Saturday, October 26, 2013

The Worst Tomboy in the Village

I finished reading Two-Spirit People Thursday night, and I'll have more to say about it soon.  But I noticed something interesting when I came to the final section, which is the transcription of a conversation among several of the academic contributors to the volume and several mostly non-academic two-spirit Indians.

One of the academic participants was Sabine Lang, whose paper I wrote about a couple of days ago.  She wrote, you'll remember, that "In Western culture, a homosexual relationship is defined as being between ... two individuals who are of the same sex and the same gender." I objected that there is no single definition of homosexuality "in Western culture," and argued that the idea of homosexuality as a relationship between two individuals of the same sex but different genders is prevalent in the West, as in much of the world.

At one point in the conversation, Sabine Lang says:
I am what my culture defines as a lesbian.  I do not think I ever had to cope with a lot of internalized homophobia; growing up as a child who was different from other kids in a number of ways.  When I was ten I read scientific books on human evolution and dinosaurs long before dinosaurs became popular; I was the worst tomboy in the village; when all the other teenagers were having wild parties, I devoted my evenings to the creation of watercolors and oil paintings and my weekends to the composition of short stories.  The discovery that I was a lesbian did not really come as a shock to me. It was just another aspect of being myself.  As it turned out, it was also no surprise to those close to me [305; boldface added].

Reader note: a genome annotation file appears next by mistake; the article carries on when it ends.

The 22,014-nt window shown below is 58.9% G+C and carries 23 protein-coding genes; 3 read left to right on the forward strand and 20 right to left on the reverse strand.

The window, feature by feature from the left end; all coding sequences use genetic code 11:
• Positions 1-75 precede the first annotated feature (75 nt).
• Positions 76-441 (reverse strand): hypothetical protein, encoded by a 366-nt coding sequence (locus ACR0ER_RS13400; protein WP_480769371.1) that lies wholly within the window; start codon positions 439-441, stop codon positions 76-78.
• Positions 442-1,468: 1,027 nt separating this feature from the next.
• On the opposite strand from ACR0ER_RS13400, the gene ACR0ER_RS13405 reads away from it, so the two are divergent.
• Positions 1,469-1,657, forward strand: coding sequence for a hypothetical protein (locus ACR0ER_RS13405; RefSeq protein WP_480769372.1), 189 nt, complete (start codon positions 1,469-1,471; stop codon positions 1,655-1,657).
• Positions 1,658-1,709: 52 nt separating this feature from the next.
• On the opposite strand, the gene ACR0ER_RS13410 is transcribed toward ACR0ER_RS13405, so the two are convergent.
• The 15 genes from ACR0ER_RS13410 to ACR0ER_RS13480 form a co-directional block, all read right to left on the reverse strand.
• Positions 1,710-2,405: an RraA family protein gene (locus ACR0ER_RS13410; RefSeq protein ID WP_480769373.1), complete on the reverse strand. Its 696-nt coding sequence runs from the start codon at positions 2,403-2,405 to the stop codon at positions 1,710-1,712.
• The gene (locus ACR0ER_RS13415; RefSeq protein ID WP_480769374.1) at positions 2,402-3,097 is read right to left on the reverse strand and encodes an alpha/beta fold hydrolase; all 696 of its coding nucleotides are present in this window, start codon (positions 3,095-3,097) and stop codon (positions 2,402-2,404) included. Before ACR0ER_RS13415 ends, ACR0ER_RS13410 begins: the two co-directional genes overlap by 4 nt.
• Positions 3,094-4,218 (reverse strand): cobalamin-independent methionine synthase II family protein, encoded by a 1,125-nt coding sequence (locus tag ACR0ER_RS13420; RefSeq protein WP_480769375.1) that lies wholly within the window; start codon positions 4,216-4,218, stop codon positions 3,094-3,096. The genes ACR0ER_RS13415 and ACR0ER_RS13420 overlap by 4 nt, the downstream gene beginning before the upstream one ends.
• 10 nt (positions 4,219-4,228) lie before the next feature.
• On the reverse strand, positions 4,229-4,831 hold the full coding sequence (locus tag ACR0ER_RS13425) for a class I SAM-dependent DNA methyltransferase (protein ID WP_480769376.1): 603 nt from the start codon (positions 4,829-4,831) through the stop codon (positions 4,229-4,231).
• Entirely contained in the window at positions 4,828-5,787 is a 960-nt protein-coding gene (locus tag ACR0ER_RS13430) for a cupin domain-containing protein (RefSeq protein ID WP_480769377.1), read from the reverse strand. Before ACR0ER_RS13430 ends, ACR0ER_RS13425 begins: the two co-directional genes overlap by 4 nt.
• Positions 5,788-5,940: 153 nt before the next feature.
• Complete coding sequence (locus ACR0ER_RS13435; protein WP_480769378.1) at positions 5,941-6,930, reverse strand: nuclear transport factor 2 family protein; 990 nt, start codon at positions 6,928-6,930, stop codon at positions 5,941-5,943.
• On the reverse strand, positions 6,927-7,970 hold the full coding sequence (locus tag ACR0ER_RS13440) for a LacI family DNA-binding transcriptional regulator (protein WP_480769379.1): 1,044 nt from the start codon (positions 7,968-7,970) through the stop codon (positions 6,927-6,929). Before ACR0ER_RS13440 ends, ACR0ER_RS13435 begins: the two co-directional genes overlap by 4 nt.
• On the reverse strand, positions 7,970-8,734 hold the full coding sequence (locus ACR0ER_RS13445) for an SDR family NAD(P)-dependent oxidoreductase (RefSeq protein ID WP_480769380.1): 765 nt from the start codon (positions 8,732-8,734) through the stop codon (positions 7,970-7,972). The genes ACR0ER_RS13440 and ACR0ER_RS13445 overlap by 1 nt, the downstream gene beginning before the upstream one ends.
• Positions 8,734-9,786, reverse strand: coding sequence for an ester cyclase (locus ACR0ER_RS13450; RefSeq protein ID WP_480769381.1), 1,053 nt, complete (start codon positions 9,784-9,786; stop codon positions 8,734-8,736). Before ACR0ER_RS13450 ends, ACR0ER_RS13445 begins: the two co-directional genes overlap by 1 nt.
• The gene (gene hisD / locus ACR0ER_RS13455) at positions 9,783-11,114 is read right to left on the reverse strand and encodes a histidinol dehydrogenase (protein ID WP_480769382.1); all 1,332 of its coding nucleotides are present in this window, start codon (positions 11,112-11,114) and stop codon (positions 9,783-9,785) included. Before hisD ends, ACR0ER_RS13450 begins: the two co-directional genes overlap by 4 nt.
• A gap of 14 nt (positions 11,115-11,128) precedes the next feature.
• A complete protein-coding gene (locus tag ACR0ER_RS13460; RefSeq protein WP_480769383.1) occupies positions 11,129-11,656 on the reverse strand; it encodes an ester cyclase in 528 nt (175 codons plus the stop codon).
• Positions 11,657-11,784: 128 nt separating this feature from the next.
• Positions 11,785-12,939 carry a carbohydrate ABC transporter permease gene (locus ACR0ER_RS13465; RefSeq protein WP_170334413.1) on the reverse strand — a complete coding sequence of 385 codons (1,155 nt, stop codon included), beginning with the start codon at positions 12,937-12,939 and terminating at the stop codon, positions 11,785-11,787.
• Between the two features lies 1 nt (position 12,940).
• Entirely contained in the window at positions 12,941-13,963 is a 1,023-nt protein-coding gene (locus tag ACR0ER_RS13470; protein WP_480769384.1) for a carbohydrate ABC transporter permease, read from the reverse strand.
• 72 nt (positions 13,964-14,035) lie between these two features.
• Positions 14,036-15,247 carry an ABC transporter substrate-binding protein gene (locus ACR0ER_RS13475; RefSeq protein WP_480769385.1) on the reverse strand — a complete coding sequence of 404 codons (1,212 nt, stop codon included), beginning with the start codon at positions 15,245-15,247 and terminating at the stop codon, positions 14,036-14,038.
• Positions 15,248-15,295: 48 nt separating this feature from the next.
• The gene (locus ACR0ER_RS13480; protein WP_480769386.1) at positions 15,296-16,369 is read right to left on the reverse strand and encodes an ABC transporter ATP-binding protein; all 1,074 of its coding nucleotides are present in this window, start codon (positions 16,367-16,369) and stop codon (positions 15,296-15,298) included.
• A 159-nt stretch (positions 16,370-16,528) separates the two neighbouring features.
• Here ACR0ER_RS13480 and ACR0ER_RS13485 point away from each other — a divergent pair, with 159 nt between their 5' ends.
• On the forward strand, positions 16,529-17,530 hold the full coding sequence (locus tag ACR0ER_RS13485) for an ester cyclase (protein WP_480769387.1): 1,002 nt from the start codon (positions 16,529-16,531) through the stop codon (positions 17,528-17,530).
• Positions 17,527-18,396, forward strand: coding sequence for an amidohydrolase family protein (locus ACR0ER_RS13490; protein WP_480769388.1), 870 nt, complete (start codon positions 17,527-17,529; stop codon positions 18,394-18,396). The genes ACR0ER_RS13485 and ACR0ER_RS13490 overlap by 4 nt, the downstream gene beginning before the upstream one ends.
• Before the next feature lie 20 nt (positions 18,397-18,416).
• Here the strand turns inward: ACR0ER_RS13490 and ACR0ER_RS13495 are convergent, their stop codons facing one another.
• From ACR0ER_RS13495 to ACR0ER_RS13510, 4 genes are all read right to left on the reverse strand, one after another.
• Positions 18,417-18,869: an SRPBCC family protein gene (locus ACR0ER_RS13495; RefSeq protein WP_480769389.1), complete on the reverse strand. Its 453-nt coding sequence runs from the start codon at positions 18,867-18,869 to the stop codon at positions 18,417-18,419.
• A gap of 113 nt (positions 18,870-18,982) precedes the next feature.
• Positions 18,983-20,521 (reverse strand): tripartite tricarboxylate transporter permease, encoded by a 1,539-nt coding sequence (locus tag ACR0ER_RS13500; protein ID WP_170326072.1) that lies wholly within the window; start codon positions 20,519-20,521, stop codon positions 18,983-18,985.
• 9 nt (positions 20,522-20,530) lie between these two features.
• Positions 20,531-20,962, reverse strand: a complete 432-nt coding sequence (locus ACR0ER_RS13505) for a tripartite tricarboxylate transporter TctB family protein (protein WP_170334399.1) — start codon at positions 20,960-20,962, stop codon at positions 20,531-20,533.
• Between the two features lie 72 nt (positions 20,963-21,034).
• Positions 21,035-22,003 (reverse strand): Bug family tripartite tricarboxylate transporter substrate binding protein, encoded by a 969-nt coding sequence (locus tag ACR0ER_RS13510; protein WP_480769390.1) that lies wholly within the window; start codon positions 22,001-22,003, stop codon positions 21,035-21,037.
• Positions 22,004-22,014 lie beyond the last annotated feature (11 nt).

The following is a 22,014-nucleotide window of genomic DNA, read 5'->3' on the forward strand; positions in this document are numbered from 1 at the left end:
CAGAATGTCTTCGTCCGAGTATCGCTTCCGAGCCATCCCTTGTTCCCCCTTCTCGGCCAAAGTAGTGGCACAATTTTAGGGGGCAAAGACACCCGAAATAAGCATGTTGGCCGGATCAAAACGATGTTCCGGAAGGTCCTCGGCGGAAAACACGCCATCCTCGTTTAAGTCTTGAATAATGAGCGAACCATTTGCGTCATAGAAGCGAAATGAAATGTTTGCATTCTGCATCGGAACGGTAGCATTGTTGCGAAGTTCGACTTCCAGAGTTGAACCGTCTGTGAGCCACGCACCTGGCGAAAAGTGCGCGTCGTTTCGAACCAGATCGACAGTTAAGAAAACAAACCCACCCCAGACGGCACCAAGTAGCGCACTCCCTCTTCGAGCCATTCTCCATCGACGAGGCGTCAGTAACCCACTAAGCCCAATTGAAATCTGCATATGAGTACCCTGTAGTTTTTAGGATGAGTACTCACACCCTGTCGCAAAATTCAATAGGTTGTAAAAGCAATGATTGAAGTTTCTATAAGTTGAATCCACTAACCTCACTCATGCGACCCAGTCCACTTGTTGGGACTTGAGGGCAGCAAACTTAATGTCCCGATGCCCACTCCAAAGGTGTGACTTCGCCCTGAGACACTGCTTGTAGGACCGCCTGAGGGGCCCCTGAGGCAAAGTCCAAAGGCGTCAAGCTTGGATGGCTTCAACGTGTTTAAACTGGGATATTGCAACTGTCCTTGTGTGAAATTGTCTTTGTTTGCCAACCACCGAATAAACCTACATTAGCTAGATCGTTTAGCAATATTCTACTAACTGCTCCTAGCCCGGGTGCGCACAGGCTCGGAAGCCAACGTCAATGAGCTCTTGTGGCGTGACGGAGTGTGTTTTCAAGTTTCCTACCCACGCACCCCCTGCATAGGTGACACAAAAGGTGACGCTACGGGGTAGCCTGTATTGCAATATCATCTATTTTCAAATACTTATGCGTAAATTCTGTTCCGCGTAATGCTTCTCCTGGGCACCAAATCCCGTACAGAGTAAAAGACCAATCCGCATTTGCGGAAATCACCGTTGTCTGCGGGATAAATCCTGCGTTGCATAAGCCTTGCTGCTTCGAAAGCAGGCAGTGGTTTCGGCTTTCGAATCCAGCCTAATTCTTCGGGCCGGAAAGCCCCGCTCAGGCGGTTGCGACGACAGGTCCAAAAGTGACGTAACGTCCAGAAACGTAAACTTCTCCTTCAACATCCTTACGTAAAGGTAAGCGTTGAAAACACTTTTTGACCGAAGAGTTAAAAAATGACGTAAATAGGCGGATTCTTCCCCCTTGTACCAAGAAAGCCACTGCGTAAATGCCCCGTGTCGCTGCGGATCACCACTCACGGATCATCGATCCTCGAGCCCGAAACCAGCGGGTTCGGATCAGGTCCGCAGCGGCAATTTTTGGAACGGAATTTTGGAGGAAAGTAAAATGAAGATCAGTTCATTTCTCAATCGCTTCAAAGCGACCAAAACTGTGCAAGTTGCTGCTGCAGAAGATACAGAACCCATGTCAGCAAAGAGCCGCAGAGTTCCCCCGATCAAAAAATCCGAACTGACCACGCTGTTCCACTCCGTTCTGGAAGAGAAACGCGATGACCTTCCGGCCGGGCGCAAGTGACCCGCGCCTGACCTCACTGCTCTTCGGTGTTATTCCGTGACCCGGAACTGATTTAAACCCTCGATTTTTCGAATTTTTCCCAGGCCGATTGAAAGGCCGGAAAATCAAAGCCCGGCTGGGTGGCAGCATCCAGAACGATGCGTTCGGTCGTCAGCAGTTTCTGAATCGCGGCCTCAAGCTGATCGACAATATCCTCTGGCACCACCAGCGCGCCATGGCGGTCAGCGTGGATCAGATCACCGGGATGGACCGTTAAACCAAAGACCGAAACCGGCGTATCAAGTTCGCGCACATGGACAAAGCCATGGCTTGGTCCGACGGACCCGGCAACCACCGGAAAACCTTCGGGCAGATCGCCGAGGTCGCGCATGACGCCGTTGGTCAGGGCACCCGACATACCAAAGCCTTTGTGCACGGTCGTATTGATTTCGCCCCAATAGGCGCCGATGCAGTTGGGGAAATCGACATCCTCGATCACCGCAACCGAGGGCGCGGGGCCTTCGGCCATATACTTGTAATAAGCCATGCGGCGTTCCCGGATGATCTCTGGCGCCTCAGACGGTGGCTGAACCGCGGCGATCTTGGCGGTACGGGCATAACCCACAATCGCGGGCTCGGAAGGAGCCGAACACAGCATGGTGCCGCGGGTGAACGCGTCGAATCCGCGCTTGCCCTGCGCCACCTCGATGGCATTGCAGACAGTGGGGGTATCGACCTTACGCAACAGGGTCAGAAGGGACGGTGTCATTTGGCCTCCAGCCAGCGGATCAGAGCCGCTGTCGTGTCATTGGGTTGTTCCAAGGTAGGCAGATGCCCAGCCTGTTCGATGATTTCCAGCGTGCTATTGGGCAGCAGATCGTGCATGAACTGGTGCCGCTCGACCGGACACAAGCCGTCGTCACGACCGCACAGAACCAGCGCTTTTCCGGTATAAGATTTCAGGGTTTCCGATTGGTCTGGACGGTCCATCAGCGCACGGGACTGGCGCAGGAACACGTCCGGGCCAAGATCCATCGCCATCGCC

Now, maybe I'm making too much of the words I put into bold type.  It might be that Lang meant to say that being a "tomboy" is merely one of the ways she "was different from other kids", and didn't mean to emphasize that one aspect of her difference as relevant to being a lesbian.  But it still seems to me that she thinks of gender difference as playing some role in her homosexuality, as many gay people do, no matter what their politics.  When Chastity Bono came out as lesbian and published her book Family Outing she wrote, "[A]s a child, I always felt there was something different about me. I'd look at other girls my age and feel perplexed by their obvious interest in the latest fashion, which boy in class was the cutest, and who looked the most like cover girl Christie Brinkley. When I was 13, I finally found a name for exactly how I was different. I realized I was gay."  (Later, of course, Bono came out as transgendered.)  The strongly feminist lesbian cartoonist Alison Bechdel, in her memoir Fun Home, wrote about her coming to recognize her lesbianism mostly in gendered terms: she was always a tomboy, in conflict with her feminine, closeted gay father, who wanted her to be the little girl he wanted to be himself.  Her boyishness is described in detail; her desire for other girls is simply there.

Once again: I have no idea what relation gender actually has to sexual orientation, partly because I don't know what "gender" is.  I'm just objecting when Western academics pretend that our culture defines homosexuality apart from gender, when in fact it mostly does not -- and their personal experience conforms to a gendered model.